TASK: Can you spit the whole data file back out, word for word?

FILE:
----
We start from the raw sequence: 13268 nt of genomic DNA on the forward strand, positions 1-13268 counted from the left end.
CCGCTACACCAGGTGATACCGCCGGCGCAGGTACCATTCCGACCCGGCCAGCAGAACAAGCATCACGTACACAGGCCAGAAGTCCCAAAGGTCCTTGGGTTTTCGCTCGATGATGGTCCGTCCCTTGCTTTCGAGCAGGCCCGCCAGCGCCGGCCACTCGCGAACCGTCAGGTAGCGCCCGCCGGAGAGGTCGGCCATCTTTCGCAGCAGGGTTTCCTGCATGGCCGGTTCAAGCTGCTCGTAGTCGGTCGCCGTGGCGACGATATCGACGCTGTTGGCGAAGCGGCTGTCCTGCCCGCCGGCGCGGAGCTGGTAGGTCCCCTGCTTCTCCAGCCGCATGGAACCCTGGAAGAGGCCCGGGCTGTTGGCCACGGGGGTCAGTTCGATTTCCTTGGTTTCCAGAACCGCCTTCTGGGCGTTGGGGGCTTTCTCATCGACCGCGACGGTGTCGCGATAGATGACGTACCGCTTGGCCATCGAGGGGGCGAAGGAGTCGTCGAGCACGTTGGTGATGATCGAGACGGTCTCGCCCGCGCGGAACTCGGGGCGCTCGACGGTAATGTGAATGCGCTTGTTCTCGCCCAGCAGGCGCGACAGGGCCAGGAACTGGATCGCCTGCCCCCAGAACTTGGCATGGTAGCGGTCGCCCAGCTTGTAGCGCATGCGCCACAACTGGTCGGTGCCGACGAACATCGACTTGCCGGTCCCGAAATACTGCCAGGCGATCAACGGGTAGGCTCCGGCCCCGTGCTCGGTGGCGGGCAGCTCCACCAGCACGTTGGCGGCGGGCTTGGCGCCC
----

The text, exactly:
We start from the raw sequence: 13268 nt of genomic DNA on the forward strand, positions 1-13268 counted from the left end.
CCGCTACACCAGGTGATACCGCCGGCGCAGGTACCATTCCGACCCGGCCAGCAGAACAAGCATCACGTACACAGGCCAGAAGTCCCAAAGGTCCTTGGGTTTTCGCTCGATGATGGTCCGTCCCTTGCTTTCGAGCAGGCCCGCCAGCGCCGGCCACTCGCGAACCGTCAGGTAGCGCCCGCCGGAGAGGTCGGCCATCTTTCGCAGCAGGGTTTCCTGCATGGCCGGTTCAAGCTGCTCGTAGTCGGTCGCCGTGGCGACGATATCGACGCTGTTGGCGAAGCGGCTGTCCTGCCCGCCGGCGCGGAGCTGGTAGGTCCCCTGCTTCTCCAGCCGCATGGAACCCTGGAAGAGGCCCGGGCTGTTGGCCACGGGGGTCAGTTCGATTTCCTTGGTTTCCAGAACCGCCTTCTGGGCGTTGGGGGCTTTCTCATCGACCGCGACGGTGTCGCGATAGATGACGTACCGCTTGGCCATCGAGGGGGCGAAGGAGTCGTCGAGCACGTTGGTGATGATCGAGACGGTCTCGCCCGCGCGGAACTCGGGGCGCTCGACGGTAATGTGAATGCGCTTGTTCTCGCCCAGCAGGCGCGACAGGGCCAGGAACTGGATCGCCTGCCCCCAGAACTTGGCATGGTAGCGGTCGCCCAGCTTGTAGCGCATGCGCCACAACTGGTCGGTGCCGACGAACATCGACTTGCCGGTCCCGAAATACTGCCAGGCGATCAACGGGTAGGCTCCGGCCCCGTGCTCGGTGGCGGGCAGCTCCACCAGCACGTTGGCGGCGGGCTTGGCGCCC